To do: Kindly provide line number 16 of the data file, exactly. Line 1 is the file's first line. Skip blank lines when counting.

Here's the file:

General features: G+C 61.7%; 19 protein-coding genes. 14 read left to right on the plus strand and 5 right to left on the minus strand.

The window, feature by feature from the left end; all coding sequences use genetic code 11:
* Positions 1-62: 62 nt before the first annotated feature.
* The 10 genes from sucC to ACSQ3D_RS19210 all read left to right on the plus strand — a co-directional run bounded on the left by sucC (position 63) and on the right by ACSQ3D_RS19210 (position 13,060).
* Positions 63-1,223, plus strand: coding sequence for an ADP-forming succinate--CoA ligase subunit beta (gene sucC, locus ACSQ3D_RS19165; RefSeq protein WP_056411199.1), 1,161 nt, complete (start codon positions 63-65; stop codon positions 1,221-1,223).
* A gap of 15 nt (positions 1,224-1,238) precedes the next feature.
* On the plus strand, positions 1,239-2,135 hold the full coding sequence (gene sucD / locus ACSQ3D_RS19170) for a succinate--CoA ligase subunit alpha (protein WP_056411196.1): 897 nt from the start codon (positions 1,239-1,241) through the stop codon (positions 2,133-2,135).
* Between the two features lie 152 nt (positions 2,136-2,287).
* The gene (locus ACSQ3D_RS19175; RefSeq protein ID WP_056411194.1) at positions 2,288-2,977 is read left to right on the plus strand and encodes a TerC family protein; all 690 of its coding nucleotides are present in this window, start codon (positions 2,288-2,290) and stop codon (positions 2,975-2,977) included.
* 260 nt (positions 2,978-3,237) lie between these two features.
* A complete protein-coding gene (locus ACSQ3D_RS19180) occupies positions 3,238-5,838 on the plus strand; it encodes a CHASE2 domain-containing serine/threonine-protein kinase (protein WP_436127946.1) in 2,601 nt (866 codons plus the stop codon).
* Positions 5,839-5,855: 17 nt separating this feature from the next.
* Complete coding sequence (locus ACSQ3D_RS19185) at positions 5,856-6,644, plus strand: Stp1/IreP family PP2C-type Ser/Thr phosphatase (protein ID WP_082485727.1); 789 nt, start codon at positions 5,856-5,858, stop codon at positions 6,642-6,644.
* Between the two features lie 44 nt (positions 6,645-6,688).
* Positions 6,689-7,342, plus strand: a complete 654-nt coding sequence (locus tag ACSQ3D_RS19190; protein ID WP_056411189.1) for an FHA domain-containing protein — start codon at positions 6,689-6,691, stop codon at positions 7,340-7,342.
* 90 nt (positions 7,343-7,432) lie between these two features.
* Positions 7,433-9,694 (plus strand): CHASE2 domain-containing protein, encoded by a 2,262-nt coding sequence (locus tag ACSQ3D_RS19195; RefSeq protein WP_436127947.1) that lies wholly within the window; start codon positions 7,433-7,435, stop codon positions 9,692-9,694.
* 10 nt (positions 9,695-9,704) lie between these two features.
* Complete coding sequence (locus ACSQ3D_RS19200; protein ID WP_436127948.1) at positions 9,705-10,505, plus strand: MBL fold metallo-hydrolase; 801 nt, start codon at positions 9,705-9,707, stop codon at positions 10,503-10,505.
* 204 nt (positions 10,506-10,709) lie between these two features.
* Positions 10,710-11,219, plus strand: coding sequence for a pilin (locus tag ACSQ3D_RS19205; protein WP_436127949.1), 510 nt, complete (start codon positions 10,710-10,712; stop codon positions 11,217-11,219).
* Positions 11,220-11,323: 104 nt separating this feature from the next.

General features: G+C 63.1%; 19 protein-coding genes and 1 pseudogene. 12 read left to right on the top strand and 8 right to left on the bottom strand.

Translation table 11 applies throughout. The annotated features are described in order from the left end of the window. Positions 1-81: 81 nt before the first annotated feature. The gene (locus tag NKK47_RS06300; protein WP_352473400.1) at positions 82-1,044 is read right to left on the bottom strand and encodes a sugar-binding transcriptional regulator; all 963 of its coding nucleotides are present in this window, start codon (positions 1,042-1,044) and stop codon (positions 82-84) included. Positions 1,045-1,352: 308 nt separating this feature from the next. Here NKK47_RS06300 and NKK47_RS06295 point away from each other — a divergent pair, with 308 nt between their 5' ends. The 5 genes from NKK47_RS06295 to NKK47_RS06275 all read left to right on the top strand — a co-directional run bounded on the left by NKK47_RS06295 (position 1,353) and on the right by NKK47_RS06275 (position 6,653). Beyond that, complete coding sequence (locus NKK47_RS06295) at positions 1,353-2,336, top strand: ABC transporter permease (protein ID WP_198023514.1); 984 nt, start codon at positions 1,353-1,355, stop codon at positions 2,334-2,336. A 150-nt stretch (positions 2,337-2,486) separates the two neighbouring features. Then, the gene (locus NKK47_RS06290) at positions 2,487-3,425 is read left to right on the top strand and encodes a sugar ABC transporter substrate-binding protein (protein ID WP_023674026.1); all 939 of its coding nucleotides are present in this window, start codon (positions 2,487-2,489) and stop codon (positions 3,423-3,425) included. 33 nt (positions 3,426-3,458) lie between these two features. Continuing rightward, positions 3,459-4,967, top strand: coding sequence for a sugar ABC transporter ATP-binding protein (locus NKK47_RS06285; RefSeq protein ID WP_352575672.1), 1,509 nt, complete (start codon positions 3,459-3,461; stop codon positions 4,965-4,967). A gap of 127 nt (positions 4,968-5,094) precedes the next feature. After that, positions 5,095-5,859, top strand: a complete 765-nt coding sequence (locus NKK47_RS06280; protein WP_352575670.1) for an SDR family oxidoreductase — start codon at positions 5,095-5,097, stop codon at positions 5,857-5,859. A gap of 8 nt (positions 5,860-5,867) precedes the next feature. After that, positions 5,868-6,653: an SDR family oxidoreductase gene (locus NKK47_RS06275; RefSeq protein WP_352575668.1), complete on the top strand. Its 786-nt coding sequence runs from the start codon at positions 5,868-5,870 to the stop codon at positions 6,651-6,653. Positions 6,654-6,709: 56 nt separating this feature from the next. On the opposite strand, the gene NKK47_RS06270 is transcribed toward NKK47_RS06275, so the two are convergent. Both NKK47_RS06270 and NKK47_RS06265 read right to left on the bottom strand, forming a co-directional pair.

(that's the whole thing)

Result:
* 90 nt (positions 7,343-7,432) lie between these two features.